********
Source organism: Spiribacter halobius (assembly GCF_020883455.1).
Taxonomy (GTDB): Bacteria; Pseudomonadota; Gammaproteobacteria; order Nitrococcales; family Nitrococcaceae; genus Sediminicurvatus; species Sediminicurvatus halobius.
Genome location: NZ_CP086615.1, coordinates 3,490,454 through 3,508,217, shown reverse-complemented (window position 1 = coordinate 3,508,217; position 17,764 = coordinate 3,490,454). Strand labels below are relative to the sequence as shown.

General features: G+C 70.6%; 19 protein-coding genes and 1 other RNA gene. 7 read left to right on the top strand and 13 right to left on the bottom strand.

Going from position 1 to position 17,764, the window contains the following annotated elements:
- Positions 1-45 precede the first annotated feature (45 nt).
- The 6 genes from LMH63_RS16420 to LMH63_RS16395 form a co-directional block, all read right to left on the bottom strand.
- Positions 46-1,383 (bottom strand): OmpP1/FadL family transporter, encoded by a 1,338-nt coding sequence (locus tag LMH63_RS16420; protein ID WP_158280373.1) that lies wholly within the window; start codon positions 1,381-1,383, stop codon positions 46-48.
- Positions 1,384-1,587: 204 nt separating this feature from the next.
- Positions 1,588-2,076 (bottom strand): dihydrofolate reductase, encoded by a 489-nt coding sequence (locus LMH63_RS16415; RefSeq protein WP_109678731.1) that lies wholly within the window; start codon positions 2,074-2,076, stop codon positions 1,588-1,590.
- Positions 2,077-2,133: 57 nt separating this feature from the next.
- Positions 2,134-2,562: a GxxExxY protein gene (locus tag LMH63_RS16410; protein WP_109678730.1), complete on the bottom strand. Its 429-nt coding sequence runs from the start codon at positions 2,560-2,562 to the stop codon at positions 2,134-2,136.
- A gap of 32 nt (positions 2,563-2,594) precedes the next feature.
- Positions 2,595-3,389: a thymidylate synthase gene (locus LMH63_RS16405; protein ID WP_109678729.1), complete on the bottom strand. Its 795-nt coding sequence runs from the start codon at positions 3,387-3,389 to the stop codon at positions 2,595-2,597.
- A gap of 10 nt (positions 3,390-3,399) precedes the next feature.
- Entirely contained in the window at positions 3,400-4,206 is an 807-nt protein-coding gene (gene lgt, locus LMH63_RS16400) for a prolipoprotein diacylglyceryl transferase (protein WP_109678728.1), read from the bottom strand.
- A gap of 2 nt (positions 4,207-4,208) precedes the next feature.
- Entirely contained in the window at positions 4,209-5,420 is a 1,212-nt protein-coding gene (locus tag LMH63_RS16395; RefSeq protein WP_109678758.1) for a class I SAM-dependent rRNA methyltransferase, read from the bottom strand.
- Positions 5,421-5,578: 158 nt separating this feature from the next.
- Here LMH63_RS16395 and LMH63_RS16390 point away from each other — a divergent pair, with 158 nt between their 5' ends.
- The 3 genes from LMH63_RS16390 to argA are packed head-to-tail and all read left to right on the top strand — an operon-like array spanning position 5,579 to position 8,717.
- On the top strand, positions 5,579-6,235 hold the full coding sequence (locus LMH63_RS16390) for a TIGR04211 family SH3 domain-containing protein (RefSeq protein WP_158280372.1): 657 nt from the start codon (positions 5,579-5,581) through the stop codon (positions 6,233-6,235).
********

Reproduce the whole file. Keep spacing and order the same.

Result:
Source organism: Spiribacter halobius (assembly GCF_020883455.1).
Taxonomy (GTDB): Bacteria; Pseudomonadota; Gammaproteobacteria; order Nitrococcales; family Nitrococcaceae; genus Sediminicurvatus; species Sediminicurvatus halobius.
Genome location: NZ_CP086615.1, coordinates 3,490,454 through 3,508,217, shown reverse-complemented (window position 1 = coordinate 3,508,217; position 17,764 = coordinate 3,490,454). Strand labels below are relative to the sequence as shown.

General features: G+C 70.6%; 19 protein-coding genes and 1 other RNA gene. 7 read left to right on the top strand and 13 right to left on the bottom strand.

Going from position 1 to position 17,764, the window contains the following annotated elements:
- Positions 1-45 precede the first annotated feature (45 nt).
- The 6 genes from LMH63_RS16420 to LMH63_RS16395 form a co-directional block, all read right to left on the bottom strand.
- Positions 46-1,383 (bottom strand): OmpP1/FadL family transporter, encoded by a 1,338-nt coding sequence (locus tag LMH63_RS16420; protein ID WP_158280373.1) that lies wholly within the window; start codon positions 1,381-1,383, stop codon positions 46-48.
- Positions 1,384-1,587: 204 nt separating this feature from the next.
- Positions 1,588-2,076 (bottom strand): dihydrofolate reductase, encoded by a 489-nt coding sequence (locus LMH63_RS16415; RefSeq protein WP_109678731.1) that lies wholly within the window; start codon positions 2,074-2,076, stop codon positions 1,588-1,590.
- Positions 2,077-2,133: 57 nt separating this feature from the next.
- Positions 2,134-2,562: a GxxExxY protein gene (locus tag LMH63_RS16410; protein WP_109678730.1), complete on the bottom strand. Its 429-nt coding sequence runs from the start codon at positions 2,560-2,562 to the stop codon at positions 2,134-2,136.
- A gap of 32 nt (positions 2,563-2,594) precedes the next feature.
- Positions 2,595-3,389: a thymidylate synthase gene (locus LMH63_RS16405; protein ID WP_109678729.1), complete on the bottom strand. Its 795-nt coding sequence runs from the start codon at positions 3,387-3,389 to the stop codon at positions 2,595-2,597.
- A gap of 10 nt (positions 3,390-3,399) precedes the next feature.
- Entirely contained in the window at positions 3,400-4,206 is an 807-nt protein-coding gene (gene lgt, locus LMH63_RS16400) for a prolipoprotein diacylglyceryl transferase (protein WP_109678728.1), read from the bottom strand.
- A gap of 2 nt (positions 4,207-4,208) precedes the next feature.
- Entirely contained in the window at positions 4,209-5,420 is a 1,212-nt protein-coding gene (locus tag LMH63_RS16395; RefSeq protein WP_109678758.1) for a class I SAM-dependent rRNA methyltransferase, read from the bottom strand.
- Positions 5,421-5,578: 158 nt separating this feature from the next.
- Here LMH63_RS16395 and LMH63_RS16390 point away from each other — a divergent pair, with 158 nt between their 5' ends.
- The 3 genes from LMH63_RS16390 to argA are packed head-to-tail and all read left to right on the top strand — an operon-like array spanning position 5,579 to position 8,717.
- On the top strand, positions 5,579-6,235 hold the full coding sequence (locus LMH63_RS16390) for a TIGR04211 family SH3 domain-containing protein (RefSeq protein WP_158280372.1): 657 nt from the start codon (positions 5,579-5,581) through the stop codon (positions 6,233-6,235).